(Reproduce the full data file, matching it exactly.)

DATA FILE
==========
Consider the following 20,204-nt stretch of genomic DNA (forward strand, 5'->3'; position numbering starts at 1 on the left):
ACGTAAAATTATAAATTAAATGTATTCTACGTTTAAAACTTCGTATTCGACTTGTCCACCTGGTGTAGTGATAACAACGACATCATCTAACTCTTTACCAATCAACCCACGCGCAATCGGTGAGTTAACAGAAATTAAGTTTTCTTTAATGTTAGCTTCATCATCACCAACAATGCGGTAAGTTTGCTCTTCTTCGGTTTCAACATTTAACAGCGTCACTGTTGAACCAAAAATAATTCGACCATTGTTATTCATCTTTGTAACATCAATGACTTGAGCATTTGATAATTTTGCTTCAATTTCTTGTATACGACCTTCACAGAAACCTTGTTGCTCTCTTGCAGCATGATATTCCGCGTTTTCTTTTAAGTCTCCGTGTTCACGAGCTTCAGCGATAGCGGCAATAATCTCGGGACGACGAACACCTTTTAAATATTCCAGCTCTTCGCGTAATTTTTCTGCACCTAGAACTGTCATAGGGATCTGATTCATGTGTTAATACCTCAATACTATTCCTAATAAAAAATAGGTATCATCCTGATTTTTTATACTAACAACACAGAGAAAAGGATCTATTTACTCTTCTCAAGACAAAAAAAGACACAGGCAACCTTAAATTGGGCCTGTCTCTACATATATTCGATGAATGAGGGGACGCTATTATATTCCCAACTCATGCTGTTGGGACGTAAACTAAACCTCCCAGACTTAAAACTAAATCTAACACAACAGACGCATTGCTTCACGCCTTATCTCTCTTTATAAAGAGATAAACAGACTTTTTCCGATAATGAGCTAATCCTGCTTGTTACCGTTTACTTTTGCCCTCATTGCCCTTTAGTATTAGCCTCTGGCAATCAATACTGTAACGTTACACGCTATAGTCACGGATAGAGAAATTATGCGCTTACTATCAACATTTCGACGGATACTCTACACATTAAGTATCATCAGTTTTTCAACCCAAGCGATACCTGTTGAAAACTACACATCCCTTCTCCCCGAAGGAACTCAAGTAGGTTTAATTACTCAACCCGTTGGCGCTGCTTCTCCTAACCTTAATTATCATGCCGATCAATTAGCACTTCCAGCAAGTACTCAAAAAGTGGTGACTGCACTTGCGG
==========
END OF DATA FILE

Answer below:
Consider the following 20,204-nt stretch of genomic DNA (forward strand, 5'->3'; position numbering starts at 1 on the left):
ACGTAAAATTATAAATTAAATGTATTCTACGTTTAAAACTTCGTATTCGACTTGTCCACCTGGTGTAGTGATAACAACGACATCATCTAACTCTTTACCAATCAACCCACGCGCAATCGGTGAGTTAACAGAAATTAAGTTTTCTTTAATGTTAGCTTCATCATCACCAACAATGCGGTAAGTTTGCTCTTCTTCGGTTTCAACATTTAACAGCGTCACTGTTGAACCAAAAATAATTCGACCATTGTTATTCATCTTTGTAACATCAATGACTTGAGCATTTGATAATTTTGCTTCAATTTCTTGTATACGACCTTCACAGAAACCTTGTTGCTCTCTTGCAGCATGATATTCCGCGTTTTCTTTTAAGTCTCCGTGTTCACGAGCTTCAGCGATAGCGGCAATAATCTCGGGACGACGAACACCTTTTAAATATTCCAGCTCTTCGCGTAATTTTTCTGCACCTAGAACTGTCATAGGGATCTGATTCATGTGTTAATACCTCAATACTATTCCTAATAAAAAATAGGTATCATCCTGATTTTTTATACTAACAACACAGAGAAAAGGATCTATTTACTCTTCTCAAGACAAAAAAAGACACAGGCAACCTTAAATTGGGCCTGTCTCTACATATATTCGATGAATGAGGGGACGCTATTATATTCCCAACTCATGCTGTTGGGACGTAAACTAAACCTCCCAGACTTAAAACTAAATCTAACACAACAGACGCATTGCTTCACGCCTTATCTCTCTTTATAAAGAGATAAACAGACTTTTTCCGATAATGAGCTAATCCTGCTTGTTACCGTTTACTTTTGCCCTCATTGCCCTTTAGTATTAGCCTCTGGCAATCAATACTGTAACGTTACACGCTATAGTCACGGATAGAGAAATTATGCGCTTACTATCAACATTTCGACGGATACTCTACACATTAAGTATCATCAGTTTTTCAACCCAAGCGATACCTGTTGAAAACTACACATCCCTTCTCCCCGAAGGAACTCAAGTAGGTTTAATTACTCAACCCGTTGGCGCTGCTTCTCCTAACCTTAATTATCATGCCGATCAATTAGCACTTCCAGCAAGTACTCAAAAAGTGGTGACTGCACTTGCGG